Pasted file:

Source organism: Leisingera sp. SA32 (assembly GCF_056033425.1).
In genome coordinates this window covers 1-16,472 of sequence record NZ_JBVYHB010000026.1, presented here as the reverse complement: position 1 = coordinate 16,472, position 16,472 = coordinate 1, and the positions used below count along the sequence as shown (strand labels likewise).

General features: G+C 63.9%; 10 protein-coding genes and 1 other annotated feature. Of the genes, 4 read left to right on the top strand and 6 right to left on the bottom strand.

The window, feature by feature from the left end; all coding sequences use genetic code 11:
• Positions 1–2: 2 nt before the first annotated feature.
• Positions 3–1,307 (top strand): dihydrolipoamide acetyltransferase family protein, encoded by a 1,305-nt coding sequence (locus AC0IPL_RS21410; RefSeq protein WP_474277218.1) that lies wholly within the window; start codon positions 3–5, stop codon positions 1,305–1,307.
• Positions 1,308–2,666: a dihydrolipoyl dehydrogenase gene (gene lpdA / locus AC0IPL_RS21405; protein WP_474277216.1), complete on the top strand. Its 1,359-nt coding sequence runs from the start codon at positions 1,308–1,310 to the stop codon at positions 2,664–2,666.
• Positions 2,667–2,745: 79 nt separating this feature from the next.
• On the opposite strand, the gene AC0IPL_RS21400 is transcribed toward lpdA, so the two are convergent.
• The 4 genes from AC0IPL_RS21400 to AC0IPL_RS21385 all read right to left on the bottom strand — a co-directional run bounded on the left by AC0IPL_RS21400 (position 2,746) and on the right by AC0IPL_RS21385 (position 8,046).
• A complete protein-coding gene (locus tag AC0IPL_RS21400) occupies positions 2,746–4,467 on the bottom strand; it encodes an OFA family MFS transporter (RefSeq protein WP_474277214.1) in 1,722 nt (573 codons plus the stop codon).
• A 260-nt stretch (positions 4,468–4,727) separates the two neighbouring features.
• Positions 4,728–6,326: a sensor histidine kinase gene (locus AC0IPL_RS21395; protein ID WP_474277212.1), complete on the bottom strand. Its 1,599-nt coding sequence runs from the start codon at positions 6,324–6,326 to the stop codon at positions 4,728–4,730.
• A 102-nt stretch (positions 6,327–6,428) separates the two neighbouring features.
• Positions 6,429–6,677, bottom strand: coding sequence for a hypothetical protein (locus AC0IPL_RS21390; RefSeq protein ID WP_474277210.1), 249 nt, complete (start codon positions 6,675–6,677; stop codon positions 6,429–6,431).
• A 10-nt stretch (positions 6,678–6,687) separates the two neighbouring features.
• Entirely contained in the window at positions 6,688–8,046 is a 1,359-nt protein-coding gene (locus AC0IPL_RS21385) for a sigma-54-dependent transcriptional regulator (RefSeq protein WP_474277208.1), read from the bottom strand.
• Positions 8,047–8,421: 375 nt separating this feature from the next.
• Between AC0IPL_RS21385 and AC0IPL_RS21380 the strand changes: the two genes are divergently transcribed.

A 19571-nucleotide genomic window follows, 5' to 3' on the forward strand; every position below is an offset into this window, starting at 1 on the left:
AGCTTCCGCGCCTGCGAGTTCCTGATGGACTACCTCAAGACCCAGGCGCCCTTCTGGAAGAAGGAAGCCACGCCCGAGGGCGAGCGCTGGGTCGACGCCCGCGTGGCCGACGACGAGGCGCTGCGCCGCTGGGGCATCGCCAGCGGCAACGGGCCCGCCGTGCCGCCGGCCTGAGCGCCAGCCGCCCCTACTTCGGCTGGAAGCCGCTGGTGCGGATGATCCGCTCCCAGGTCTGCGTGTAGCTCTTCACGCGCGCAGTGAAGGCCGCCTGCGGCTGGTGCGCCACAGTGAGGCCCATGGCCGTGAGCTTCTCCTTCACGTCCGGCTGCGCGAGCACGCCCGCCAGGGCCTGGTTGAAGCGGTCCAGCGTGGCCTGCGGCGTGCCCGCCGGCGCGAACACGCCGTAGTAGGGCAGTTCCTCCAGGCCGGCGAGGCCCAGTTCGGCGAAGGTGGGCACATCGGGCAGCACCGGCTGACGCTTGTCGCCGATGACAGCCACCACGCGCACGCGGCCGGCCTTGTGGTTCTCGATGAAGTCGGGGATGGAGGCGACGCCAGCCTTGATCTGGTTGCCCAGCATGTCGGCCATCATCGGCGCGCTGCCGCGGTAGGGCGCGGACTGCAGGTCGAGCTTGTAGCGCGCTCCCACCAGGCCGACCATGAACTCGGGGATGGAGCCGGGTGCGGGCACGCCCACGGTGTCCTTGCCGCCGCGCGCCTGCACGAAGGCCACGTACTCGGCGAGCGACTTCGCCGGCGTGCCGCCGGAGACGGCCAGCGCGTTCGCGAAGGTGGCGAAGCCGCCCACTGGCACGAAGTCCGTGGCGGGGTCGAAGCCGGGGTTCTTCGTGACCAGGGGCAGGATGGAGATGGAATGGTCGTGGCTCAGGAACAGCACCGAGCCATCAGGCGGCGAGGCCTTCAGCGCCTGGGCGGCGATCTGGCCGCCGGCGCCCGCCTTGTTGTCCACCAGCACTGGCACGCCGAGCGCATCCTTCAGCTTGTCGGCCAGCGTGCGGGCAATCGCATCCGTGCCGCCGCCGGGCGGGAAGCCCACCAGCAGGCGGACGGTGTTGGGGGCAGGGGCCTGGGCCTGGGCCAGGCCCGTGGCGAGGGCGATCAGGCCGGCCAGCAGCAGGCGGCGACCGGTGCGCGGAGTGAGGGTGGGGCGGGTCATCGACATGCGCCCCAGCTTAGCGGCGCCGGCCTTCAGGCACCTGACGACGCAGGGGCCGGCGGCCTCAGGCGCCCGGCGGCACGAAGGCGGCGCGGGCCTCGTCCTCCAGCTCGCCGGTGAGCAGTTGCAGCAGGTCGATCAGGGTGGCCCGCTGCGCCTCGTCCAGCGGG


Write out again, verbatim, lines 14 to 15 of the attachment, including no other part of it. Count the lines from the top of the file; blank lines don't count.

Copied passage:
• A 102-nt stretch (positions 6,327–6,428) separates the two neighbouring features.
• Positions 6,429–6,677, bottom strand: coding sequence for a hypothetical protein (locus AC0IPL_RS21390; RefSeq protein ID WP_474277210.1), 249 nt, complete (start codon positions 6,675–6,677; stop codon positions 6,429–6,431).